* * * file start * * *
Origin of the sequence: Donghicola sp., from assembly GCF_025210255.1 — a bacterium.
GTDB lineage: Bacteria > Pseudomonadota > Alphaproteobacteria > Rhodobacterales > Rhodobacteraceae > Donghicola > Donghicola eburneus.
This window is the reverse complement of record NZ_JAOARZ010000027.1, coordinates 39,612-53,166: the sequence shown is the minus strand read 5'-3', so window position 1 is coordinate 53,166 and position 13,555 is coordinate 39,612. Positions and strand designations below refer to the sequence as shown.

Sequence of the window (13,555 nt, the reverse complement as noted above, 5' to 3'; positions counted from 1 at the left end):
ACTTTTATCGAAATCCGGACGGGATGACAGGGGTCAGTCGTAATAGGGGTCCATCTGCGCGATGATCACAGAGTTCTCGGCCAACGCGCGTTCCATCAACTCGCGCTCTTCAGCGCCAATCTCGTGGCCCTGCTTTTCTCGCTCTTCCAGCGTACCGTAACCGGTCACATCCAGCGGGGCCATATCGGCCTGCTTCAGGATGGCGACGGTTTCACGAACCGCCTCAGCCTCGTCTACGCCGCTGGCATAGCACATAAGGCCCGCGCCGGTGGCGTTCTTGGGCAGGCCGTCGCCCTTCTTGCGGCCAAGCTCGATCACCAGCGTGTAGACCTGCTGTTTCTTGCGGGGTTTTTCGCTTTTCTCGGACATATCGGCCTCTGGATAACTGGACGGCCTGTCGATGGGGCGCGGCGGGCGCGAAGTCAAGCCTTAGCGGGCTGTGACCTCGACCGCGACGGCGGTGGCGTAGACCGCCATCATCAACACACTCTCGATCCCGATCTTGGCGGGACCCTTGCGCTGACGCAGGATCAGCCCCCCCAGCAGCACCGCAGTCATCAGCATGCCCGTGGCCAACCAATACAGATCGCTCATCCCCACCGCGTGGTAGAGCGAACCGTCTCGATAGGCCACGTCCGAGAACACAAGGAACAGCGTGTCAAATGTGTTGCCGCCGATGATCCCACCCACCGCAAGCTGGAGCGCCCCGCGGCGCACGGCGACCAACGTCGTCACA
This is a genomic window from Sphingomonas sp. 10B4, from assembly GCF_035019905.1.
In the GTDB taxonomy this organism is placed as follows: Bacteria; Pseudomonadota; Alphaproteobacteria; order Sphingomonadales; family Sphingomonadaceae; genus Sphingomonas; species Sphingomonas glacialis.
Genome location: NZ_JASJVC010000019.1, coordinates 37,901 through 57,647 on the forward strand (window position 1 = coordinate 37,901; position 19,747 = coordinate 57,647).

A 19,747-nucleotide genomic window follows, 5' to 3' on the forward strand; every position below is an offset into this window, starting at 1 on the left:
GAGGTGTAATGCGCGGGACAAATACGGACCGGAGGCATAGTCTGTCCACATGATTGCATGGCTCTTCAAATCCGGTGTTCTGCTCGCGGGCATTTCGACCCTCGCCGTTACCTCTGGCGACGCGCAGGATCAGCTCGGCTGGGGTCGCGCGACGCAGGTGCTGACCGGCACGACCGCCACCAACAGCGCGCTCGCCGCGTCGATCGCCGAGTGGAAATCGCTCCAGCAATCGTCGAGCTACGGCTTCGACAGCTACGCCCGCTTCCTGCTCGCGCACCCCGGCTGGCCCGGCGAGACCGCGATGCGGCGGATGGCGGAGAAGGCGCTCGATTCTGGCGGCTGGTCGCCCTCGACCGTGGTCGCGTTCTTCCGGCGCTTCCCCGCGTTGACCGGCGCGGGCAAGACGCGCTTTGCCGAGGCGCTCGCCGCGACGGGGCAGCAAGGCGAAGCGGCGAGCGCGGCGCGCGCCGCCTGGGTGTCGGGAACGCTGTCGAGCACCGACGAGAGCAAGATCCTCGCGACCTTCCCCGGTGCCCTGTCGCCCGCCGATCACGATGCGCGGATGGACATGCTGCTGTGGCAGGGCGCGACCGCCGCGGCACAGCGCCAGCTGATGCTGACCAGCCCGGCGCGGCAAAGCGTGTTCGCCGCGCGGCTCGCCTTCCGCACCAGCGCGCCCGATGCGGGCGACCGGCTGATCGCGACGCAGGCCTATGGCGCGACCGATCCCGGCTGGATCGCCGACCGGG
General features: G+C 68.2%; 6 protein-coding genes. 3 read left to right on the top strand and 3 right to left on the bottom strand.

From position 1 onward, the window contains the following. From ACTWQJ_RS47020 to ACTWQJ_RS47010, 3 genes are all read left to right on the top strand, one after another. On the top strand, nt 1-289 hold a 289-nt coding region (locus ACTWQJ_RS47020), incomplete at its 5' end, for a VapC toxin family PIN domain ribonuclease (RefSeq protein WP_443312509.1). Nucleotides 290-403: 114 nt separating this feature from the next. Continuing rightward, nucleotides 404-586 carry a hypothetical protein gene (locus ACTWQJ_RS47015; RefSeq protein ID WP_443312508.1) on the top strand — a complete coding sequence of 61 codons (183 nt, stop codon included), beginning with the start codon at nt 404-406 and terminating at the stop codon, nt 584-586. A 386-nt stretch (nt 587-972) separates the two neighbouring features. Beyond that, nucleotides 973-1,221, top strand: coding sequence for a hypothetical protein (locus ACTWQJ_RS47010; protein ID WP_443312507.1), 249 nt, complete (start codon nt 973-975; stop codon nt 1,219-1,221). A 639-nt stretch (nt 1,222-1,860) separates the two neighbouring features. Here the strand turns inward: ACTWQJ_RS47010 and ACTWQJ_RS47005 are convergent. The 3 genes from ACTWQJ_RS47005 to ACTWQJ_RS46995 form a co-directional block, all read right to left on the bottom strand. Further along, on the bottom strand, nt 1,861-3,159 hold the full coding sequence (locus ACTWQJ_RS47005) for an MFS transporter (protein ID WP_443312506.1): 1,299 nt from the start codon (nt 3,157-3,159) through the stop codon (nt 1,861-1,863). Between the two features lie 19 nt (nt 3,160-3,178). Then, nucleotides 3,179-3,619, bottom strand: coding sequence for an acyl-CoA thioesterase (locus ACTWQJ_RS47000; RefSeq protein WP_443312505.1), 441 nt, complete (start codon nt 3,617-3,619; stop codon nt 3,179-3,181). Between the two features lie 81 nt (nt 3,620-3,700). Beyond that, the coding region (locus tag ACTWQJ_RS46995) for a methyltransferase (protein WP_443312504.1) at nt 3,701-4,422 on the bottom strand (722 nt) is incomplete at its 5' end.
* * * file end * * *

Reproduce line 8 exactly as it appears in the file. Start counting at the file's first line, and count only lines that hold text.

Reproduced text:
Genome location: NZ_JASJVC010000019.1, coordinates 37,901 through 57,647 on the forward strand (window position 1 = coordinate 37,901; position 19,747 = coordinate 57,647).